Twenty years after it opened, it’s still the best combination of thrills and large scale, 360° immersive sets, even from the queue line. Disney’s breakthrough Enhanced Motion Vehicles (EMV) that act like a simulator on wheels plays a large role in this #1 position, but as we’ve seen on Dinosaur, an outstanding ride system is nothing without solid storytelling and serious attention to detail. With no 3D and no screen, Indiana Jones Adventure succeeds at delivering a stunning and epic experience that only screen-based rides can do these days. Not that screen-based rides are bad, but fully tangible sets make IJA more real and unique. Indy recently got some nice video projection effects though, which gives the ride a very welcome modern touch. Also noteworthy is this bumpy adventure does not compromise with comfort. Unlike Forbidden Journey, there is no risk of headache or motion sickness here. Indiana Jones Adventure is one heck of a ride that all European fans hope will ever come to Disneyland Paris, someday. Read my full review here.

So there it is: my own Top 20 best dark rides in the world. I’m sure you must be upset by some  choices, so let’s discuss! Whatever which parks you’ve visited – or not – make sure to let me know what’s your own Top 5, 10, 20 in the comment section below!

15 Comments

  1. Very interesting, even if it’s hard to rank all these fabulous dark rides! :-) Haven’t ridden all of your list, but my top 3 would be Spider-Man, Forbidden Journey and Phantom Manor.

    I’m dying to try some of these rides like Radiator Springs Racers, Indiana Jones Adventures, Mystic Manor and Journey to the Center of the Earth, among many others!

    • Le Parcorama

      Thank you François! How could I forgot to mention Phantom Manor’s incredible music score?! It’s the best soundtrack ever created for a theme park attraction in my opinion.

  2. Quite interesting, and thank you for explaining all your choices.
    Obviously, we don’t love exactly the same stuff as my top would be quite different.
    Old stuff or ride being impressive only thanks to the technology fascinate me, but I wouldn’t get them in the top (so, Universe of Energy… nope!)

    And that’s always the tricky question, but I would not qualify ToT as a DR.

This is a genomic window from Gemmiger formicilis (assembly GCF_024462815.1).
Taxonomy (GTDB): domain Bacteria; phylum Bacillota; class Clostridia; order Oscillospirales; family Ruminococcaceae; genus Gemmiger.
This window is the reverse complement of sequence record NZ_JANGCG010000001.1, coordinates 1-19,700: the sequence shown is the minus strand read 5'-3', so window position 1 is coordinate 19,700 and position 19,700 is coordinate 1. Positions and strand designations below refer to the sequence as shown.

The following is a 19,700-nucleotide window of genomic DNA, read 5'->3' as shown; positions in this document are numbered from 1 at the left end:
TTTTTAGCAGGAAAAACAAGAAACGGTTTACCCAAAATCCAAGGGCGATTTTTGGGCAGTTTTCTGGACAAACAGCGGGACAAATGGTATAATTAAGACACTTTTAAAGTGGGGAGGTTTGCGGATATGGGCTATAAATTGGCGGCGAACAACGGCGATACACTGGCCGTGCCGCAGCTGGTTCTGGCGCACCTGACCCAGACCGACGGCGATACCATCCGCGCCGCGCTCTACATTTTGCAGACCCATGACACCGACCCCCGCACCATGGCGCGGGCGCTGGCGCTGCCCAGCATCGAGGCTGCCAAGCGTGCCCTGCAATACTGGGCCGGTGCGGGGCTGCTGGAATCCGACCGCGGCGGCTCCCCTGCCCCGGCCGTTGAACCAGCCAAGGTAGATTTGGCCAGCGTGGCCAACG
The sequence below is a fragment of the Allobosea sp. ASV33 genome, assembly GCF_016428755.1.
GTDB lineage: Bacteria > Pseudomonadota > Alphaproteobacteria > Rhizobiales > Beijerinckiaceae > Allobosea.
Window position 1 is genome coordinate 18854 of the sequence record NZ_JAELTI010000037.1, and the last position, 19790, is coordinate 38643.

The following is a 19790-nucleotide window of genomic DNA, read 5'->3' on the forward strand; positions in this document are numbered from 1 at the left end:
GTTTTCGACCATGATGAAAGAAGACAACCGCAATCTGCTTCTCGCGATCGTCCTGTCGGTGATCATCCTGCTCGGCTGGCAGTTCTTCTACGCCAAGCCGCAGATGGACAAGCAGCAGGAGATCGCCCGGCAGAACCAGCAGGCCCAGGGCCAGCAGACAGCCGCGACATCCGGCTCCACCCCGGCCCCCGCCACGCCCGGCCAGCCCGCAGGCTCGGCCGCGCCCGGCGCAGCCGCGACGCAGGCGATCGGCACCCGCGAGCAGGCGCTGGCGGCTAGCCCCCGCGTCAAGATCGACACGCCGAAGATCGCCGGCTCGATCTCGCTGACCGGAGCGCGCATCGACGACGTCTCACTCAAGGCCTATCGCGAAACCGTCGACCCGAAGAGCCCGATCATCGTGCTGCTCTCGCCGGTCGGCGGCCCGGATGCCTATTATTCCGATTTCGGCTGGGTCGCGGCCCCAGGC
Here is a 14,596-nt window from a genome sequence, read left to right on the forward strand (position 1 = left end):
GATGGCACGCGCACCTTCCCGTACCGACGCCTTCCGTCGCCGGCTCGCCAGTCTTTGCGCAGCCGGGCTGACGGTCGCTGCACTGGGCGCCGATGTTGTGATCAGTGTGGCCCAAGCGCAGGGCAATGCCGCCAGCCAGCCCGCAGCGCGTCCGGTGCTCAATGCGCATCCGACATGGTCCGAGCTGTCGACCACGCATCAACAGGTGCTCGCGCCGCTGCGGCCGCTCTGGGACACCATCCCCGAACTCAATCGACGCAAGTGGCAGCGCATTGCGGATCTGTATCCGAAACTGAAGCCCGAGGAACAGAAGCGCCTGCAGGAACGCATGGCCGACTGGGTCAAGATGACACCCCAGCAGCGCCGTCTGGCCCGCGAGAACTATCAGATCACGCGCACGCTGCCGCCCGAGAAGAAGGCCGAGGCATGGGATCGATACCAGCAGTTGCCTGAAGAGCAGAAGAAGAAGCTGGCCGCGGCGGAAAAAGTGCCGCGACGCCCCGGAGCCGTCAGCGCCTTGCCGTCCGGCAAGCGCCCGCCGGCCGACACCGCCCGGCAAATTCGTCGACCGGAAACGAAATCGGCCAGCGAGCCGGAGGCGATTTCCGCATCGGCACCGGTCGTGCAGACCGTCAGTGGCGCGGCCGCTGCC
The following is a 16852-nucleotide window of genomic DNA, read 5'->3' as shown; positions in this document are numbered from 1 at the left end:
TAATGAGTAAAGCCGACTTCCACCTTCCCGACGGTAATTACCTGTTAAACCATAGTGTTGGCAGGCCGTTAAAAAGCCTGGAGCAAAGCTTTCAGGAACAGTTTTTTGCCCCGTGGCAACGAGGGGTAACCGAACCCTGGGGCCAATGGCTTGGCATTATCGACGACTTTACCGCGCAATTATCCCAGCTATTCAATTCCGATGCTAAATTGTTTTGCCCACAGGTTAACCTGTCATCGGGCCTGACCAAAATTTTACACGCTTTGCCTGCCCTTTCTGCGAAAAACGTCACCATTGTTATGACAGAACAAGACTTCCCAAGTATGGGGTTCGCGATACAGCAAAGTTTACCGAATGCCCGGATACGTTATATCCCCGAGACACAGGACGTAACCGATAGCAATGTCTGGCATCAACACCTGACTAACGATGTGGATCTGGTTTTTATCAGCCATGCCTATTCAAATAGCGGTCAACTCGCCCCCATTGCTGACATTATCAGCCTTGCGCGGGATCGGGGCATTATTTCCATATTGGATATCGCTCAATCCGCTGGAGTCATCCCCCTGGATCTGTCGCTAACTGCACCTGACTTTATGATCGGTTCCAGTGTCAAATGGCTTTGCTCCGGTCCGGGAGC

Anyway, my top would be this one but remember I’ve still not been in DL Anaheim, and not TDL. (last thing, the one in parenthesis are because I am very partial for professional reasons).

    (25 – Benno’s Great Race, Ferrari World)
    24 – Madagascar a crate adventure, Universal Singapore
    23 – Universe of Energy, Epcot
    22 – The seas with Nemo and friends, Epcot
    21 – Pharaoh’s Fury, Lotte World
    20 – Droomvlucht, Efteling
    19 – Challenge of Touthankamon, Walibi Belgium
    18 – Labyrinth of the Minotaur, Terra Mitica
    17 – Spaceship Earth, Epcot
    16 – Men In Black, Universal Orlando
    (15 – Maus au Chocolat, Phantasialand)
    14 – Test Track (new version), Epcot
    13 – Great Movie Ride, Disney Hollywood Studio
    12 – Dinosaurs, Animal Kingdom
    11 – Transformers, Universal Singapore / Orlando
    10 – Pirates at Paris
    (9 – Justice League, Six Flags Mexico)
    8 – Ratatouille, Walt Disney Studio
    (7 – Dragons Wild Shooting – Lotte World)
    6 – Mystic manor, Hong Kong Disneyland
    5 – Gringott’s, Universal Orlando
    4 – Phantom Manor
    3 – Splash Mountain, Magic Kingdom
    2 – Spiderman, Islands of Adventures
    1 – Forbidden Journey, Islands of Adventures

    So, by far the best place seems to be IOA, with a lot in EPCOT but at the end of the top…

    I’m quite surprised that GMR or The Seas ar not even in your top 20!

    • Le Parcorama

      Thanks Etienne! I’ve never been that impressed by Great Movie Ride. Despite it’s a nice tribute to classic movies, to me the vehicles seem like they don’t really belong in these environments, there’s something weird I can’t not explain properly.
      I agree The Seas with Nemo and Friends is cute and has clever tricks and special effects. I’d rank it not to far behind my #20.

    • Le Parcorama

      Salut Estelle! Ben non, pas Maus au Chocolat, ni Toy Story Mania. Il y a de beaux décors sur l’un (Maus) et une très belle montée en puissance sur l’autre (TSM) mais le principal attrait de ces attractions sont de simples jeux video de salon. On installerait les visiteurs sur un canapé dans une pièce, et on viendrait les chercher après 5 minutes de jeu que ce serait pareil. Les véhicules sont totalement obsolètes. Ca n’en fait pas moins de très belles réalisations.

  3. Maggie Simpson

    Et aucun dark-ride allemand en général ? :-O

    Histoire de faire mon lourd je distinguerai Phantom Manor d’Haunted Mansion. Mais comme toi je prendrai les 4 Pirates of the Caribbean existants comme un seul, avec les mêmes préférences que toi (pour les mêmes raisons).